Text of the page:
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Biti clueless on national debt


The failure by the 2012 National Budget to come up with solutions to deal with external debt shows the inclusive government has no strategy in place, former Finance minister Simba Makoni said.

Makoni, who is the interim president of Mavambo/Kusile/Dawn, also said lack of provision of finance for major infrastructure projects like Kunzwi Dam and Zambezi Matabeleland Water Project was worrisome.

“The minister’s silence shows he had no plan to deal with our national debt, but I am sure our creditors are waiting to hear from us,” said Makoni.

“There was no discussion of any engagements with creditors on current debt and future financing.”
Zimbabwe’s national debt is said to be more than $7 billion, outstripping the country’s GDP which is estimated at just over $6 billion.

The external debt has continued to grow as a result of new payment arrears, interest and penalty charges.
In June the International Monetary Fund said the country was in “debt distress” with a large and unsustainable external debt stock which represented 118% of GDP at the end of 2010.

At the end of last year the government approved the Zimbabwe Accelerated Arrears, Debt and Development Strategy whose main objective is to facilitate re-engagement of all creditors and the international community on arrears clearance, a comprehensive debt relief programme and mobilising new financing, but little progress had been achieved thus far.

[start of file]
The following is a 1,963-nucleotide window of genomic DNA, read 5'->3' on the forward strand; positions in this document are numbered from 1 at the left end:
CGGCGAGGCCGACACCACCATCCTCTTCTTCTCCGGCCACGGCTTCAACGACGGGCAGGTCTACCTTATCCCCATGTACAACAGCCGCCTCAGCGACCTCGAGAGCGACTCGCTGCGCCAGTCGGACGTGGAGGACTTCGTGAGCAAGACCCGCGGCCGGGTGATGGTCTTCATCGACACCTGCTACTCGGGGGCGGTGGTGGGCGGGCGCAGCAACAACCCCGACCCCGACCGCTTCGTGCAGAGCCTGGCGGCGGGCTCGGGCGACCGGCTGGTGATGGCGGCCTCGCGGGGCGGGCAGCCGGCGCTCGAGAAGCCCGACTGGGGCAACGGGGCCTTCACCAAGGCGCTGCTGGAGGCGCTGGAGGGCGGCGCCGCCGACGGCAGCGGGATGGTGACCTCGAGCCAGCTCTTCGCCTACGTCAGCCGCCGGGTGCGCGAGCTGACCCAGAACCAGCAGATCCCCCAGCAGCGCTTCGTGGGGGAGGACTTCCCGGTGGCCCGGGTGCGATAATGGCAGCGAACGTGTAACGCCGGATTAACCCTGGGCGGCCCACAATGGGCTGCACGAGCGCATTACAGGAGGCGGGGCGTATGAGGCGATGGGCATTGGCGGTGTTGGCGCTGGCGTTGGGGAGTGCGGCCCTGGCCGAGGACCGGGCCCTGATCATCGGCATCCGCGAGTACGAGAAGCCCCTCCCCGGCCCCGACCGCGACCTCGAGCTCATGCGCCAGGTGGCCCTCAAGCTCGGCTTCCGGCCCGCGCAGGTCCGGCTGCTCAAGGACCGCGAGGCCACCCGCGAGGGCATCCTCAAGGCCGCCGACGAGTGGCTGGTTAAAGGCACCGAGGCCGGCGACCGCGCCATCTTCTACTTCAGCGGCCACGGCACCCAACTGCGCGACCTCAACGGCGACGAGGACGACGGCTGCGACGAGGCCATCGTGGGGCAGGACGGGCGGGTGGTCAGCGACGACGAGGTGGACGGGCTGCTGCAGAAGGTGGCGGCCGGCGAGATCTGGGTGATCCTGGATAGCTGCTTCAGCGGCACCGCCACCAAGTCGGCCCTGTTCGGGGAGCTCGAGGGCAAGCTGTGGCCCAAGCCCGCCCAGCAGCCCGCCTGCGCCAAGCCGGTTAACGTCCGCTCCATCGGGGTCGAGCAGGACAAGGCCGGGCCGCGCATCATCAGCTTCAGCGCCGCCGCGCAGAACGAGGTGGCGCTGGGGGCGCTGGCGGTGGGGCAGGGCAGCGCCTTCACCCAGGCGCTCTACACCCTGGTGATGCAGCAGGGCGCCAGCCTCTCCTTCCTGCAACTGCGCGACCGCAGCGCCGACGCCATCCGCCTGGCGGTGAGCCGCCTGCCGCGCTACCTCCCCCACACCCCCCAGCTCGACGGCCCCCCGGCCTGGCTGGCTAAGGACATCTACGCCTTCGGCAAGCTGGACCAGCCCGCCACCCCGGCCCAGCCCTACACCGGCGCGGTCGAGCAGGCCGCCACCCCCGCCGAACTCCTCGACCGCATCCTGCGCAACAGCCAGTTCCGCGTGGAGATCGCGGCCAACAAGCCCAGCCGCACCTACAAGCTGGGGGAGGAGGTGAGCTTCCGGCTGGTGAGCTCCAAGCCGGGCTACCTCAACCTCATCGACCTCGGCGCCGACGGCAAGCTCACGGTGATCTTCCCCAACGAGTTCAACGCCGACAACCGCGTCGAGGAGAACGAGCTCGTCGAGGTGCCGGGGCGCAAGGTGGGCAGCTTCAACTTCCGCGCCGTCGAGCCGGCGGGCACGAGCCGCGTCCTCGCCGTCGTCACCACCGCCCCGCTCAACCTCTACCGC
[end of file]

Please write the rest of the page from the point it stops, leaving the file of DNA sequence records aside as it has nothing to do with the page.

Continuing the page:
He said upward adjustments of mining royalties will increase the cost of doing business and would have a negative effect on the performance of the economy.
Finance minister Tendai Biti failed to justify why he had increased mining royalties.

“There has been no explanation or justification for the raise,” said Makoni.

“This is a wrong move by Minister Biti to increase the cost of doing business in our country while other countries are trying to reduce it.”

Royalty on gold and platinum were increased from 4,5% and 5% to 7% and 10%, respectively in move Biti said would maximise the contribution of mineral resources to the fiscus.

Makoni said while the budget projected economic growth there was no explanation or justification of the assumptions to raise confidence in the feasibility in the growth of mining of 11,6% in 2012 yet mining was projected to spur GDP growth and job creation in 2012.

“We can look East, North or South. However, we cannot get Zimbabwe working again if we continue on the path to self-destruction,” said Makoni.

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